a tenth P-type transistor having a gate terminal coupled to the second charging signal, a drain terminal coupled to the ground, and a source terminal coupled to the second terminal of the second capacitor.
13. The driving circuit as claimed in claim 12, wherein the first charging signal is the inverse of the second charging signal.
14. The driving circuit as claimed in claim 13, wherein the switched-capacitor booster further comprises:
a first logic gate having a first input receiving the inverse of the input signal, a second input receiving the input signal with a time delay, and an output generating the second charging signal.
15. The driving circuit as claimed in claim 13, wherein the switched-capacitor booster further comprises:
a first logic gate having a first input receiving the inverse of the input signal, a second input receiving the input signal with a time delay, and an output;
a second logic gate having a first input receiving the inverse of the input signal with two time delays, a second input receiving the input signal with three time delays, and an output; and
a third logic gate having a first input coupled to the output of the first logic gate, a second input coupled to the output of the second logic gate, and an output generating the second charging signal.
16. The driving circuit as claimed in claim 15, wherein the second logic gate further has a third input receiving a control signal, wherein when the control signal is logic low, the second capacitor is charged/discharged once during each period of the input signal, and when the control signal is logic high, the second capacitor is charged/discharged twice during each period of the input signal.
17. The driving circuit as claimed in claim 12, wherein the first charging signal is logic low only when the second charging signal is logic high and the output signal is lower than the reference voltage by more than an offset value.
18. The driving circuit as claimed in claim 17, wherein the switched-capacitor booster further comprises:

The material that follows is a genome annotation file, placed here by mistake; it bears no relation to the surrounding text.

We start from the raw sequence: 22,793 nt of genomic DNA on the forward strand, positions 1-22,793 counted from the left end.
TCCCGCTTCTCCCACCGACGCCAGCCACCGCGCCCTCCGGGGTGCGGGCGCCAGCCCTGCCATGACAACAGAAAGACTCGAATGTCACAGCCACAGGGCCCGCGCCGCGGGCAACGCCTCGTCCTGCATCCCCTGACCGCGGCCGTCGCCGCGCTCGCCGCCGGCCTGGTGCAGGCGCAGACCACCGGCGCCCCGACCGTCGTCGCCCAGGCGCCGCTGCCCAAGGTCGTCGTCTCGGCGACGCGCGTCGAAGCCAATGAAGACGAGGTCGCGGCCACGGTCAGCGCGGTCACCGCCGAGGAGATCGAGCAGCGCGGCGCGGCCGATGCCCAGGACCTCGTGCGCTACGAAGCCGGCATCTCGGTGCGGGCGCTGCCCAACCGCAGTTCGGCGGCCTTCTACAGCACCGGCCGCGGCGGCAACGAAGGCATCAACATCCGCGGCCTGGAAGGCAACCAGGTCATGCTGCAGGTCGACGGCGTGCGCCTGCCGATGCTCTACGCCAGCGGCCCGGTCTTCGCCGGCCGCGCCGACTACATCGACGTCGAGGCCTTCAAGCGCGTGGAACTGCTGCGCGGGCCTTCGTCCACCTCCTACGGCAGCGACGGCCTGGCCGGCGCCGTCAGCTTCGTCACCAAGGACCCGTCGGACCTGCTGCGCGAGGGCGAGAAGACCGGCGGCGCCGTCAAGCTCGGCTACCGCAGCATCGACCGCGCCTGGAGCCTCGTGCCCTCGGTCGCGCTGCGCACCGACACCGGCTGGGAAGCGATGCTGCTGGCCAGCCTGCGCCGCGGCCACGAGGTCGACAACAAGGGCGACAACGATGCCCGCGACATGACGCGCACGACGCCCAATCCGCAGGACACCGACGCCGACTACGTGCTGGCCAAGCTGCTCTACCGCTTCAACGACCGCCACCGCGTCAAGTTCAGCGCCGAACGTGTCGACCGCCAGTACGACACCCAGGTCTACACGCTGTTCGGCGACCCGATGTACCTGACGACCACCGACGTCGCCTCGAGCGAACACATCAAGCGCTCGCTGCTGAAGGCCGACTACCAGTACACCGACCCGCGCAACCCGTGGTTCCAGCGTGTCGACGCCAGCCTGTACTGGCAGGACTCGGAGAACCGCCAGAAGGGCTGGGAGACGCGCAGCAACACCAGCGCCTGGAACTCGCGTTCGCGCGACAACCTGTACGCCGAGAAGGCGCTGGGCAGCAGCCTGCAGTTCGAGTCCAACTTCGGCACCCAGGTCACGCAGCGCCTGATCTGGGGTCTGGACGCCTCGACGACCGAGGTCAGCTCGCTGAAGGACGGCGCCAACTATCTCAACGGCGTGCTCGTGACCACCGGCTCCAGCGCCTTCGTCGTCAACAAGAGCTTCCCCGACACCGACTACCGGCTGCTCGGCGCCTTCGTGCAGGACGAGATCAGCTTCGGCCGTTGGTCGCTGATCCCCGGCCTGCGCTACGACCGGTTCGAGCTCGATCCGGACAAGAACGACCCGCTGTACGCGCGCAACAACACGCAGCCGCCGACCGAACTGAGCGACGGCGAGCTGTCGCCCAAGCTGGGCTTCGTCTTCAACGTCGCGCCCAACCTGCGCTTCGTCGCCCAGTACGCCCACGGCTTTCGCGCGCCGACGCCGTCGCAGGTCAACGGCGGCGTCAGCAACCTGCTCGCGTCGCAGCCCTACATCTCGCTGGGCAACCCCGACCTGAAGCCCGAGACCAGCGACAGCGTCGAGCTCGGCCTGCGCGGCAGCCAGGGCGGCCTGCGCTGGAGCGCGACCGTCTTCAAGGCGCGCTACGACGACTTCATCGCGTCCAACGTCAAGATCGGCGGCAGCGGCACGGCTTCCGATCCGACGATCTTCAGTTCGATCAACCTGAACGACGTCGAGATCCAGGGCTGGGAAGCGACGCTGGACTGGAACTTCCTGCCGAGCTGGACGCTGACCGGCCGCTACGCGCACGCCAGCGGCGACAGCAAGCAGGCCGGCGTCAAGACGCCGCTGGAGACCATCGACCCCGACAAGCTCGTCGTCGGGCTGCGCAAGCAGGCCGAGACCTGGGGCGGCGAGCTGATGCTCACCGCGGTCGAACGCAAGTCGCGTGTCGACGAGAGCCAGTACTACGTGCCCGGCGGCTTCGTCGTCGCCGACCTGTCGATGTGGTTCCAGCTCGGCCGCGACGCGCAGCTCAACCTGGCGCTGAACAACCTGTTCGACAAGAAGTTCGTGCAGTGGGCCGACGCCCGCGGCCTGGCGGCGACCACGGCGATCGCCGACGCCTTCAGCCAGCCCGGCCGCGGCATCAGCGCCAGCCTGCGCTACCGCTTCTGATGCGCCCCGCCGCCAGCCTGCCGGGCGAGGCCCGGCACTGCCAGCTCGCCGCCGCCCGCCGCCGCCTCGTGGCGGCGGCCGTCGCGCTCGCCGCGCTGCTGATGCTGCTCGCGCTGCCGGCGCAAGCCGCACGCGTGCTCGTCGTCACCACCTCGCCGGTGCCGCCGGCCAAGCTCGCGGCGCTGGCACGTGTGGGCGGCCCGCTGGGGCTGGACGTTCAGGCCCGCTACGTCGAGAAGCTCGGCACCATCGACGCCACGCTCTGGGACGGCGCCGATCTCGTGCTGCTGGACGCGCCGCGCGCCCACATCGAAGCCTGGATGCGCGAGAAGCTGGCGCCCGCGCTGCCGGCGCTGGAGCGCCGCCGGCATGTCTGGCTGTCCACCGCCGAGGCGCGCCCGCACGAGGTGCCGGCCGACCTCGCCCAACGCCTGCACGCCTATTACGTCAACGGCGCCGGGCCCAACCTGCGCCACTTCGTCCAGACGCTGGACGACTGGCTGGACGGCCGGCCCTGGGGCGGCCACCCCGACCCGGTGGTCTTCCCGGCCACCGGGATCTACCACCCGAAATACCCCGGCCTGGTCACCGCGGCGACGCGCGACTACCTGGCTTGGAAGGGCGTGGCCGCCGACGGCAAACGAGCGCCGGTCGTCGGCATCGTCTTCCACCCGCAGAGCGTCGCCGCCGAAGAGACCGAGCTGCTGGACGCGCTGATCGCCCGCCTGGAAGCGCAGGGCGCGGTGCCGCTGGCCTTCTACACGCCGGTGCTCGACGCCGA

a first logic gate having a first input receiving the inverse of the input signal, a second input receiving the input signal with a time delay, and an output generating the second charging signal;
a comparator having a first input terminal coupled to the reference voltage, a second input terminal coupled to the output signal, and an output terminal; and
a fourth logic gate having a first input coupled to the output of the first logic gate, a second input coupled to the output terminal of the comparator, and an output generating the first charging signal,
wherein the output terminal of the comparator outputs logic high when the output signal is lower than the reference voltage by more than the offset value, and outputs logic low otherwise.
19. The driving circuit as claimed in claim 17, wherein the switched-capacitor booster further comprises:
a first logic gate having a first input receiving the inverse of the input signal, a second input receiving the input signal with a time delay, and an output;
a second logic gate having a first input receiving the inverse of the input signal with two time delays, a second input receiving the input signal with three time delays, and an output;
a third logic gate having a first input coupled to the output of the first logic gate, a second input coupled to the output of the second logic gate, and an output generating the second charging signal;
a comparator having a first input terminal coupled to the reference voltage, a second input terminal coupled to the output signal, and an output terminal; and
a fourth logic gate having a first input coupled to the output of the third logic gate, a second input coupled to the output terminal of the comparator, and an output generating the first charging signal,
wherein the output terminal of the comparator outputs logic high when the output signal is lower than the reference voltage by more than the offset value, and outputs logic low otherwise.
20. The driving circuit as claimed in claim 19, wherein the second logic gate further has a third input receiving a control signal, wherein when the control signal is logic low, the second capacitor is charged/discharged once during each period of the input signal, and when the control signal is logic high, the second capacitor is charged/discharged twice during each period of the input signal.
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CN201410017430.4A CN103780242B (en) 2013-05-13 2014-01-15 Driving circuit

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TWI661661B (en) * 2018-06-28 2019-06-01 杰力科技股份有限公司 Power converting circuit and control circuit thereof

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TWI510878B (en) 2015-12-01
CN106505992A (en) 2017-03-15
CN103780242B (en) 2017-04-12
TW201443602A (en) 2014-11-16
CN103780242A (en) 2014-05-07